Thursday, October 14, 2004

SE7EN: *ing Anil Kumble

It's always quite strange seeing Anil Kumble picking up so many wickets. Yeah, I know it was the Chepauk, it was where Kumble and many others (Harbhajan, Hirwani, et al) have picked sackfuls of wickets in the past. But then, when it's the Australians at the opposing end, you always tend to feel that they would have worked out some way of avoiding eventualities like these.
And that is after taking into account the fact that they just can't play spin.
The argument, of course, can't explain why Harbhajan picked 32 the last time the two sides played in India. Except probably that he was brand new at the time and therefore an unknown of sorts.
But Kumble's show today is especially intriguing because the Aussies, and the English to a lesser extent (and obviously with considerably inferior ability and locus standi), have tried their darnedest down the years to humiliate the man. "Play him like a medium pacer", they went to town saying.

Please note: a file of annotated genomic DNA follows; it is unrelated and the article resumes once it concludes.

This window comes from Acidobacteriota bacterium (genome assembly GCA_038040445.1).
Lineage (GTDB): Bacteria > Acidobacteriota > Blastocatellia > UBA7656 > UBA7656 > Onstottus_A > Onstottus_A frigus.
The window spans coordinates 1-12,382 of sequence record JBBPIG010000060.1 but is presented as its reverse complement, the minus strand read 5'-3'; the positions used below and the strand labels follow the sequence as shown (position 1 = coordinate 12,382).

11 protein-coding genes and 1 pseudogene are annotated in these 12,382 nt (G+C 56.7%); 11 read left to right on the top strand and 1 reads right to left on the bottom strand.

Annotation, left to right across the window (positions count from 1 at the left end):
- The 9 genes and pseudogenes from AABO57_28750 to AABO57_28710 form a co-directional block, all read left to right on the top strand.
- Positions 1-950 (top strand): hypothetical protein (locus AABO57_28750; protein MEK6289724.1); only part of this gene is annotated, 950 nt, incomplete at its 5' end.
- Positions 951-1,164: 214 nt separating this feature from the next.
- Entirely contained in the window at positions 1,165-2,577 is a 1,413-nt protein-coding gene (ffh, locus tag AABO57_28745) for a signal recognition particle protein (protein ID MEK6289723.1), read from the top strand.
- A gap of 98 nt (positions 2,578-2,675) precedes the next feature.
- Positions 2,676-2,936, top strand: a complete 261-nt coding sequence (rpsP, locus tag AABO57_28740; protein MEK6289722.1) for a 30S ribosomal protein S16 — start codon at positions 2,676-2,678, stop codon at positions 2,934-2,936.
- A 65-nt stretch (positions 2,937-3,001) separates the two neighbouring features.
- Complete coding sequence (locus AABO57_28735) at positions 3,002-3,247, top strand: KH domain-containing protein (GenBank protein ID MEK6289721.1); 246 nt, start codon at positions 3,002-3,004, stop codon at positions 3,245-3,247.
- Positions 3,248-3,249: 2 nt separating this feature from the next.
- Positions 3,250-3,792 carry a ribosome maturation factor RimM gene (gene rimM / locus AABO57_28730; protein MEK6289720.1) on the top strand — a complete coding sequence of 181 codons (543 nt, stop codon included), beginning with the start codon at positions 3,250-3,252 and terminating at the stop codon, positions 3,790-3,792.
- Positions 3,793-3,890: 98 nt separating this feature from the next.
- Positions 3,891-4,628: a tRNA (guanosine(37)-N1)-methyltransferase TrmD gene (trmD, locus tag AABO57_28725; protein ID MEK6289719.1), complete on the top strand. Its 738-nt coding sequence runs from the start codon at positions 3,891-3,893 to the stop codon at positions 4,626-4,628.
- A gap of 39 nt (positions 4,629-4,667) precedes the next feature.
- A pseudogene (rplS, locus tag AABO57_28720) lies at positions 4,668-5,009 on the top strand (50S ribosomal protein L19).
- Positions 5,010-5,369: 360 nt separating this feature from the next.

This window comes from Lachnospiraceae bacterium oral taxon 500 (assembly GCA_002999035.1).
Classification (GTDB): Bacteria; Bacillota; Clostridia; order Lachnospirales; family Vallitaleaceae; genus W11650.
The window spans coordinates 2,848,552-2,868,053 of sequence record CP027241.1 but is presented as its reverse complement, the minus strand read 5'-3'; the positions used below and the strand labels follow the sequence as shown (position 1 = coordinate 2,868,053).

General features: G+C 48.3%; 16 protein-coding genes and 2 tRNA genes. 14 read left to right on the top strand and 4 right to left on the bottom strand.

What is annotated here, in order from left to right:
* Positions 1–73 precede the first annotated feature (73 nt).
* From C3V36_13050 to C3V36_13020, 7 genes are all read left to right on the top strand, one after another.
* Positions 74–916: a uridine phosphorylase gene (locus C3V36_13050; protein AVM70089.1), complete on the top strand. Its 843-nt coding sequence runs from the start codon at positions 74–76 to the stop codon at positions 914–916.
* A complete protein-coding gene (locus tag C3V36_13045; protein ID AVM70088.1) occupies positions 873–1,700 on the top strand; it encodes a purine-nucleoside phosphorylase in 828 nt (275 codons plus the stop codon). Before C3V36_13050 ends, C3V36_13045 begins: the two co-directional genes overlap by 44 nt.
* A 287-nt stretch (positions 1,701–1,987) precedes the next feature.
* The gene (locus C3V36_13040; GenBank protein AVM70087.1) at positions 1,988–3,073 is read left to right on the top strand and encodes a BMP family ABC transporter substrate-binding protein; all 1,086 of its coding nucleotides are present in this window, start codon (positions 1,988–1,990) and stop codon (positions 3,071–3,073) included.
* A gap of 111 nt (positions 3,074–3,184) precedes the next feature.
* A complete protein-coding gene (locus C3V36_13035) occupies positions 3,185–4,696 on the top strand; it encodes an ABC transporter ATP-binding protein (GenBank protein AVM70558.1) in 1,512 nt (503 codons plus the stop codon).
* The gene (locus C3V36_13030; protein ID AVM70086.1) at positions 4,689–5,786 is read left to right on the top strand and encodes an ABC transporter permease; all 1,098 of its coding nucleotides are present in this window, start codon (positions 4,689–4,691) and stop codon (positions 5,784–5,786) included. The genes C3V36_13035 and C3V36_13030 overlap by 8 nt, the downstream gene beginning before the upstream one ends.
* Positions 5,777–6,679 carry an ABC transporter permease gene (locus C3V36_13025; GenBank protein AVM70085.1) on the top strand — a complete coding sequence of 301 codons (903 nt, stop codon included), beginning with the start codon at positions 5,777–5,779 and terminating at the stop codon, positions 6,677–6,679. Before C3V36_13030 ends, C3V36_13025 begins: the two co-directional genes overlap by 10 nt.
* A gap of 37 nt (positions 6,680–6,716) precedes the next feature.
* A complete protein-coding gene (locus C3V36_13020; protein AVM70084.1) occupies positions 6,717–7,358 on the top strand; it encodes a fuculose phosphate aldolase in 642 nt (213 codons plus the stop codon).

And it worked bloody well. Newcomers — usually Kumble's bunnies — didn't get out to him as often as they used to. It was just all in the mind. An average bowler in any case (yes, despite his 400-odd), Kumble was reduced to a Gavin Larsen-like wicket-to-wicket bowler. Nothing more, nothing less.
What changed it, to my mind, is the spell he bowled in Melbourne earlier this year, picking six. What else, tell me, explains his figures in the final Test in Sydney? There, Kumble picked eight and four! And strangely — because the Australians usually don't get too psyched by stuff like this — they appear to have carried the Melbourne-Sydney memories with them here.
That's probably what earned him his seven wickets here.
And I maintain that Kumble is not, repeat not, a good bowler.